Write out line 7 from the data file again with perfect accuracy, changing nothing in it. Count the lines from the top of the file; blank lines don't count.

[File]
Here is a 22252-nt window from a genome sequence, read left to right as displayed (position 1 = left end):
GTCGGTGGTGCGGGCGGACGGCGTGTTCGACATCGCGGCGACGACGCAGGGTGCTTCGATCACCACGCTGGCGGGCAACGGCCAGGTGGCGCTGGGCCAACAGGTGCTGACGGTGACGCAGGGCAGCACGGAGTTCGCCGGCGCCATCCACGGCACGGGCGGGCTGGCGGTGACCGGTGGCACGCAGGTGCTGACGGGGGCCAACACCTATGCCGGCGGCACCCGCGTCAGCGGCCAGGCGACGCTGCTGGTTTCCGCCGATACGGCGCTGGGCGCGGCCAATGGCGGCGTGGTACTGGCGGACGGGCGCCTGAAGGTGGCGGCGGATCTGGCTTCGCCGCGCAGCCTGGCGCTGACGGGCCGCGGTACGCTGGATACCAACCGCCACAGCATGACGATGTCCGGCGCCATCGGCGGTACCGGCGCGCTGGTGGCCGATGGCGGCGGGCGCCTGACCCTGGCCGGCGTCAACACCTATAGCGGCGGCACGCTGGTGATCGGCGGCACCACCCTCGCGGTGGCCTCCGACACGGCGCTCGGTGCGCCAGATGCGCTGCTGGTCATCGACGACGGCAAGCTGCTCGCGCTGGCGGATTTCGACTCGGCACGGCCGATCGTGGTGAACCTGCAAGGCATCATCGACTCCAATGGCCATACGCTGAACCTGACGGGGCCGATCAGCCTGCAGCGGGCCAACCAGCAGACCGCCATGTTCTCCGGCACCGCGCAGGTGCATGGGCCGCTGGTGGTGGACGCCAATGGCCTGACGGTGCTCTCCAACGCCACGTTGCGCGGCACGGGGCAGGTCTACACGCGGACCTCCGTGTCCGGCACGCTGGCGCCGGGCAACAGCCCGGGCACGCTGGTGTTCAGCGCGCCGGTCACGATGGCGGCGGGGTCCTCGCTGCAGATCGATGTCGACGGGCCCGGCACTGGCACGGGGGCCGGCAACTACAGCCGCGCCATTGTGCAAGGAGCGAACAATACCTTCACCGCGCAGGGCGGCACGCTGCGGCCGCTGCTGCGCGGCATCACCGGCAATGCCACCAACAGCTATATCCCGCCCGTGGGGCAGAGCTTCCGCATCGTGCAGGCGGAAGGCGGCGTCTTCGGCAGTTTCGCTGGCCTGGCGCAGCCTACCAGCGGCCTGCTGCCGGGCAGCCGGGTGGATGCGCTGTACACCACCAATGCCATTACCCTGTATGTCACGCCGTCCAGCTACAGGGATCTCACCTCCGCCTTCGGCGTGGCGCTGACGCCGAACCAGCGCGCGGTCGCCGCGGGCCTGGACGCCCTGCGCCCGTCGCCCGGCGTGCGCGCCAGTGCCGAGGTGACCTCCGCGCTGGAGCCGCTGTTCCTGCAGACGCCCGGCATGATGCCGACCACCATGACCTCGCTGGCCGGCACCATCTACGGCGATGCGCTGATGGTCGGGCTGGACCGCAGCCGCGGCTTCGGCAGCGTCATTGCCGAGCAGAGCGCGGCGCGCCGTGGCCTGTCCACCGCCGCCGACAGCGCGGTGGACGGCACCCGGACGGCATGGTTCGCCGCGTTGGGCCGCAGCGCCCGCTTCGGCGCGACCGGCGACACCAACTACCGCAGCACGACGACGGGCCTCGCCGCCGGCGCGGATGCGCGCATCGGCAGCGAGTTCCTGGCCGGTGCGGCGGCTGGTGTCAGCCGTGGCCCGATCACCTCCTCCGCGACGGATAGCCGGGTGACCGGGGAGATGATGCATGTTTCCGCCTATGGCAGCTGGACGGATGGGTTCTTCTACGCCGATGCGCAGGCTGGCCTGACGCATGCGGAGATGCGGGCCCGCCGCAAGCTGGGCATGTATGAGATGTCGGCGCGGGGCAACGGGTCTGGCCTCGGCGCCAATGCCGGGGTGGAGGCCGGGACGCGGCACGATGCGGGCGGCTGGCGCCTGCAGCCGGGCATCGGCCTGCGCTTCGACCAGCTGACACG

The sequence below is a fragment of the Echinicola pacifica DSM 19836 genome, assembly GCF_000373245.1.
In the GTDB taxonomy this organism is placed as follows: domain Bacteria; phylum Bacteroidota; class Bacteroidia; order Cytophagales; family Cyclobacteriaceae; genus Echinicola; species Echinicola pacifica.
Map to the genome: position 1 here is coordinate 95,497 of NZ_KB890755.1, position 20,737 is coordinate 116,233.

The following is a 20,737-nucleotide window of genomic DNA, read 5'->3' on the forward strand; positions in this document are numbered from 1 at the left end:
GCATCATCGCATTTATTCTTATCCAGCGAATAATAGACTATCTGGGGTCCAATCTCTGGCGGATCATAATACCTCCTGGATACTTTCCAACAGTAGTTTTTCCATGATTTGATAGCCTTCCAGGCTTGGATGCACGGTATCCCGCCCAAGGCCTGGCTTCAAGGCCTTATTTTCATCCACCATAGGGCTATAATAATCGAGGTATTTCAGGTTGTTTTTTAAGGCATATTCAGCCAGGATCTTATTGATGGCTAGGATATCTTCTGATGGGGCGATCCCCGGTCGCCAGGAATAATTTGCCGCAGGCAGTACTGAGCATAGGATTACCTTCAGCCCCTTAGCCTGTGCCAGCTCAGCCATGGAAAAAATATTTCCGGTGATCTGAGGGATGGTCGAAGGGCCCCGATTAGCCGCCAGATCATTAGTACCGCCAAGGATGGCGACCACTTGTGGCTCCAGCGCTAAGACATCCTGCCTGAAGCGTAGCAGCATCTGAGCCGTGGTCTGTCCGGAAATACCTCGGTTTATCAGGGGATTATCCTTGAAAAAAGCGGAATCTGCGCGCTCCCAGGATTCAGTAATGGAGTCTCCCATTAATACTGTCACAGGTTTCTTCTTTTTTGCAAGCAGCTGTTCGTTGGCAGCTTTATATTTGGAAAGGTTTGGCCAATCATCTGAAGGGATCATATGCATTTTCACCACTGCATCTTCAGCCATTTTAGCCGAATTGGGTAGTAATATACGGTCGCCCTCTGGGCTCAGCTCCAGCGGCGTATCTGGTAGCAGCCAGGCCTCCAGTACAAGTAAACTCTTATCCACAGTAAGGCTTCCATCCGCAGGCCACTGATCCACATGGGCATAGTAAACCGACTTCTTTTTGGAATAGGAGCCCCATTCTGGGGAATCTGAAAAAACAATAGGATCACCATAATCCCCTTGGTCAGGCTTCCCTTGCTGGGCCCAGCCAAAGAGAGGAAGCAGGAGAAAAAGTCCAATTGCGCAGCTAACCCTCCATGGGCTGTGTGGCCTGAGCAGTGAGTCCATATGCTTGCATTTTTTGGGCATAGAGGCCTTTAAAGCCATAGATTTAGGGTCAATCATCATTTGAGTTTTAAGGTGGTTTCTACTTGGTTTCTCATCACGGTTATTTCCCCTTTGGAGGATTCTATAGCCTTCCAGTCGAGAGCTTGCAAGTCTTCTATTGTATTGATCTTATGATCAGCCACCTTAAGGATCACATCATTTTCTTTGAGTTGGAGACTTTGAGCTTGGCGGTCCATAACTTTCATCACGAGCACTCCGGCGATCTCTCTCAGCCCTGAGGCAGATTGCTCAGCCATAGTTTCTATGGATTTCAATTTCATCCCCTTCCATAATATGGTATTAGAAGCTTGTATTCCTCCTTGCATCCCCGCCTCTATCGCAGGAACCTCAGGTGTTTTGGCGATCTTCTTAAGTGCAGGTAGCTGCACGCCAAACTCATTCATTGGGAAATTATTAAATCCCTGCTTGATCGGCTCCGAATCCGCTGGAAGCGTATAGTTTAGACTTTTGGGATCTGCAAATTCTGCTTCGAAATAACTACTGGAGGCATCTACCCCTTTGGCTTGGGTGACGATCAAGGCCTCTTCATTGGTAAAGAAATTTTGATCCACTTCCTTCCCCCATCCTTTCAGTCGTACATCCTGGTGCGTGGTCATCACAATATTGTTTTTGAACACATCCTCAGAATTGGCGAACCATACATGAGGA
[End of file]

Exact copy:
GCATCATCGCATTTATTCTTATCCAGCGAATAATAGACTATCTGGGGTCCAATCTCTGGCGGATCATAATACCTCCTGGATACTTTCCAACAGTAGTTTTTCCATGATTTGATAGCCTTCCAGGCTTGGATGCACGGTATCCCGCCCAAGGCCTGGCTTCAAGGCCTTATTTTCATCCACCATAGGGCTATAATAATCGAGGTATTTCAGGTTGTTTTTTAAGGCATATTCAGCCAGGATCTTATTGATGGCTAGGATATCTTCTGATGGGGCGATCCCCGGTCGCCAGGAATAATTTGCCGCAGGCAGTACTGAGCATAGGATTACCTTCAGCCCCTTAGCCTGTGCCAGCTCAGCCATGGAAAAAATATTTCCGGTGATCTGAGGGATGGTCGAAGGGCCCCGATTAGCCGCCAGATCATTAGTACCGCCAAGGATGGCGACCACTTGTGGCTCCAGCGCTAAGACATCCTGCCTGAAGCGTAGCAGCATCTGAGCCGTGGTCTGTCCGGAAATACCTCGGTTTATCAGGGGATTATCCTTGAAAAAAGCGGAATCTGCGCGCTCCCAGGATTCAGTAATGGAGTCTCCCATTAATACTGTCACAGGTTTCTTCTTTTTTGCAAGCAGCTGTTCGTTGGCAGCTTTATATTTGGAAAGGTTTGGCCAATCATCTGAAGGGATCATATGCATTTTCACCACTGCATCTTCAGCCATTTTAGCCGAATTGGGTAGTAATATACGGTCGCCCTCTGGGCTCAGCTCCAGCGGCGTATCTGGTAGCAGCCAGGCCTCCAGTACAAGTAAACTCTTATCCACAGTAAGGCTTCCATCCGCAGGCCACTGATCCACATGGGCATAGTAAACCGACTTCTTTTTGGAATAGGAGCCCCATTCTGGGGAATCTGAAAAAACAATAGGATCACCATAATCCCCTTGGTCAGGCTTCCCTTGCTGGGCCCAGCCAAAGAGAGGAAGCAGGAGAAAAAGTCCAATTGCGCAGCTAACCCTCCATGGGCTGTGTGGCCTGAGCAGTGAGTCCATATGCTTGCATTTTTTGGGCATAGAGGCCTTTAAAGCCATAGATTTAGGGTCAATCATCATTTGAGTTTTAAGGTGGTTTCTACTTGGTTTCTCATCACGGTTATTTCCCCTTTGGAGGATTCTATAGCCTTCCAGTCGAGAGCTTGCAAGTCTTCTATTGTATTGATCTTATGATCAGCCACCTTAAGGATCACATCATTTTCTTTGAGTTGGAGACTTTGAGCTTGGCGGTCCATAACTTTCATCACGAGCACTCCGGCGATCTCTCTCAGCCCTGAGGCAGATTGCTCAGCCATAGTTTCTATGGATTTCAATTTCATCCCCTTCCATAATATGGTATTAGAAGCTTGTATTCCTCCTTGCATCCCCGCCTCTATCGCAGGAACCTCAGGTGTTTTGGCGATCTTCTTAAGTGCAGGTAGCTGCACGCCAAACTCATTCATTGGGAAATTATTAAATCCCTGCTTGATCGGCTCCGAATCCGCTGGAAGCGTATAGTTTAGACTTTTGGGATCTGCAAATTCTGCTTCGAAATAACTACTGGAGGCATCTACCCCTTTGGCTTGGGTGACGATCAAGGCCTCTTCATTGGTAAAGAAATTTTGATCCACTTCCTTCCCCCATCCTTTCAGTCGTACATCCTGGTGCGTGGTCATCACAATATTGTTTTTGAACACATCCTCAGAATTGGCGAACCATACATGAGGA